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The first European farmers admixed with the local hunters for 3,000 years

The first European farmers admixed with the local hunters for 3,000 years

The largest paleogenetic study carried out to date, published in Nature, clarifies the Neolithisation of the European continent. Carles Lalueza-Fox, investigator from the IBE, has participated in this research, in which 180 genomes from Hungary, Germany and Spain, between 4,000 and 8,000 years old, have been recuperated

09.11.2017

The change from the hunter-gatherer lifestyle to the farmer’s is the biggest demographic transition the human being has gone through in millions of years. Agriculture aroused in the Middle East around ten thousand years ago, and it expanded towards Europe later on. There, in a few thousand years, succeeded in replacing the Mesolithic hunters ―the first Mesolithic genome, that of the man of La Braña, in León (Spain), was sequenced less than three years ago. Despite it was already known that both groups were genetically different, the local dynamics of the aforementioned substitution process were until now little known.

A team of researchers of the Spanish National Research Council (CSIC) has succeeded in sequencing the DNA of several antique samples from three European regions, Hungary, Germany and Spain. “Thanks to this DNA sequencing we found out that following their arrival, the first farmers admixed with the local hunters for several centuries”, tells Carles Lalueza-Fox, investigator from the IBE, who has participated in the research. “That is, the genomes of the Middle and the Final Neolithic, as well as the Calcolithic in the Iberian peninsula, have nearly 25% of the genetic component from the hunters related to La Braña, while those of central Europe show similarities with hunters from these regions”, he adds.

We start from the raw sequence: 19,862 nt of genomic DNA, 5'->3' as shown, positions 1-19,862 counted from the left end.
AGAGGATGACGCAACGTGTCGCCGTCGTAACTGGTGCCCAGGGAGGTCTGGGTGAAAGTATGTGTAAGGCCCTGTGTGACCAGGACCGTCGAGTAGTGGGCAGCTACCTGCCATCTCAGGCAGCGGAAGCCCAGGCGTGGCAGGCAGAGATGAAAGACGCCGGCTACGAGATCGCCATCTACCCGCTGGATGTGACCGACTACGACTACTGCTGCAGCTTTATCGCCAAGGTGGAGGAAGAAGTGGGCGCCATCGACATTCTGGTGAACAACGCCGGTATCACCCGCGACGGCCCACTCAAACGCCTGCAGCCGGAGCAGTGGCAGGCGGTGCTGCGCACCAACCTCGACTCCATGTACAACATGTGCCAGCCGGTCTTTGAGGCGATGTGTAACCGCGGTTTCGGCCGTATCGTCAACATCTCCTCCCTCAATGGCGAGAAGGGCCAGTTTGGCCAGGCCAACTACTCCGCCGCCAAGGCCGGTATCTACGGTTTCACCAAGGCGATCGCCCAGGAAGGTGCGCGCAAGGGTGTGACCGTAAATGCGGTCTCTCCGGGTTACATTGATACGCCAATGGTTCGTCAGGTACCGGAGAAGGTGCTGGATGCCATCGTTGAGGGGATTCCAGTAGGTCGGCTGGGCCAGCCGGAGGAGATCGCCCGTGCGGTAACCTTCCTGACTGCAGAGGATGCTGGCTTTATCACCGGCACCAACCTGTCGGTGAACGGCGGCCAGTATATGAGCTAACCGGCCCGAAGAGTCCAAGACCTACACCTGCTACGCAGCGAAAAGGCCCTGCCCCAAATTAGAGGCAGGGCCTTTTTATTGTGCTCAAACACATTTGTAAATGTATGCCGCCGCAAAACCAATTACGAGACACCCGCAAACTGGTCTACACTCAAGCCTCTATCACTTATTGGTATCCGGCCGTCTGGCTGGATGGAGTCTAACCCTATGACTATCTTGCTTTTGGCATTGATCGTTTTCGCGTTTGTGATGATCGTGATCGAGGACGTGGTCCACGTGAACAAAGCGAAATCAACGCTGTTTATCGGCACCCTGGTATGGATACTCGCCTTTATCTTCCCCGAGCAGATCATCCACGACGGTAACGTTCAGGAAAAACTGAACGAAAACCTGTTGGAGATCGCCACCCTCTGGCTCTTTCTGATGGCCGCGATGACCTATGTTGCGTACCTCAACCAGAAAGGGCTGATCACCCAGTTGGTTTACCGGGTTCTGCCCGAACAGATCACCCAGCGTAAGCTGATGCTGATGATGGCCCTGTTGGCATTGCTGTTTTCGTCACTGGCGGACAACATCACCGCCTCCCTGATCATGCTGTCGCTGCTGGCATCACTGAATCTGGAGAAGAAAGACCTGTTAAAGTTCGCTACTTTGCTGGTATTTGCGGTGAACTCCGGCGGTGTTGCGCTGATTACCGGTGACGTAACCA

In some cases, especially in central Europe, individuals with mixed ancestralities are found. Among these individuals there were hunters that settled in agricultural communities, where they were finally buried. “Such a discovery”, Lalueza-Fox points out, “draws a more complex scenario on the Neolithisation process than it existed up to now; this cannot be therefore considered only a farmers migration nor a uniform demographic process”.

The analysis of more individuals from the prehistory of the Iberian peninsula will help complete this scenario and understand the genomic changes that took place after the arrival of metals, and even with the migrations that happened in historic times. According to Lalueza-Fox, «we currently have nearly 400 ancient Iberian genomes from all regions and periods, from the Mesolithic until the middle age, that keep showing posterior genetic changes; they will be correlated to archaeological changes».

Genomic data from 38 Spanish samples, 17 out of which had never reported before, were used in this research. These samples came from archaeological sites of Burgos and Alava. The collaborators of the study are the archaeologists Carmen Alonso Fernández and Javier Jiménez Echevarría, from Burgos, and the Basque archaeologists Javier Fernández-Eraso and José Antonio Mujica-Alustiza. The director of the research is David Reich, from the Harvard Medical School of Boston; Mark Lipson and Anna Szécsényi-Nagi are the first authors.

Reference article: Parallel palaeogenomic transects reveal complex genetic history of early European farmers. Nature. doi:10.1038/nature24476

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